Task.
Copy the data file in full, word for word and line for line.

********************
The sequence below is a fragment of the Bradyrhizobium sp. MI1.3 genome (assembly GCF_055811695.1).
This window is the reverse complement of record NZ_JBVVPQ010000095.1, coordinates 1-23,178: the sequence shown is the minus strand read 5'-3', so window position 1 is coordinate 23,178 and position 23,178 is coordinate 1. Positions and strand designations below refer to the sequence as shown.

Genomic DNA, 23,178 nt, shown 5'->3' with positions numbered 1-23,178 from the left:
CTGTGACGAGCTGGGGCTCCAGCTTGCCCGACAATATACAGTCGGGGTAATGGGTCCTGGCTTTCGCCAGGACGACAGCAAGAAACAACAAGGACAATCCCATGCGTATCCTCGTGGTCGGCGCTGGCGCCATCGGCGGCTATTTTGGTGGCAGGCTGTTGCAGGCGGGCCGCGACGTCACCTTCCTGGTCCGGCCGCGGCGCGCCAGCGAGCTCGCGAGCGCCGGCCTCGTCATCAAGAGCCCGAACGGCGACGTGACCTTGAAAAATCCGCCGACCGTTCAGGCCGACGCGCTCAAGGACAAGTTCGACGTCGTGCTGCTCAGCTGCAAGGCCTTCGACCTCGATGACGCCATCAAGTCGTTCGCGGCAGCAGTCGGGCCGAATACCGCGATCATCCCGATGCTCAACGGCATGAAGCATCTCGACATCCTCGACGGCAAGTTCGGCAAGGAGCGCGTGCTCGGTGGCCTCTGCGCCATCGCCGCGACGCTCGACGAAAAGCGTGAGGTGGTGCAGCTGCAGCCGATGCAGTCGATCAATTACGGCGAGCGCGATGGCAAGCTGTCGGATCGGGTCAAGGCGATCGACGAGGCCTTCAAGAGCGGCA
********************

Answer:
The sequence below is a fragment of the Bradyrhizobium sp. MI1.3 genome (assembly GCF_055811695.1).
This window is the reverse complement of record NZ_JBVVPQ010000095.1, coordinates 1-23,178: the sequence shown is the minus strand read 5'-3', so window position 1 is coordinate 23,178 and position 23,178 is coordinate 1. Positions and strand designations below refer to the sequence as shown.

Genomic DNA, 23,178 nt, shown 5'->3' with positions numbered 1-23,178 from the left:
CTGTGACGAGCTGGGGCTCCAGCTTGCCCGACAATATACAGTCGGGGTAATGGGTCCTGGCTTTCGCCAGGACGACAGCAAGAAACAACAAGGACAATCCCATGCGTATCCTCGTGGTCGGCGCTGGCGCCATCGGCGGCTATTTTGGTGGCAGGCTGTTGCAGGCGGGCCGCGACGTCACCTTCCTGGTCCGGCCGCGGCGCGCCAGCGAGCTCGCGAGCGCCGGCCTCGTCATCAAGAGCCCGAACGGCGACGTGACCTTGAAAAATCCGCCGACCGTTCAGGCCGACGCGCTCAAGGACAAGTTCGACGTCGTGCTGCTCAGCTGCAAGGCCTTCGACCTCGATGACGCCATCAAGTCGTTCGCGGCAGCAGTCGGGCCGAATACCGCGATCATCCCGATGCTCAACGGCATGAAGCATCTCGACATCCTCGACGGCAAGTTCGGCAAGGAGCGCGTGCTCGGTGGCCTCTGCGCCATCGCCGCGACGCTCGACGAAAAGCGTGAGGTGGTGCAGCTGCAGCCGATGCAGTCGATCAATTACGGCGAGCGCGATGGCAAGCTGTCGGATCGGGTCAAGGCGATCGACGAGGCCTTCAAGAGCGGCA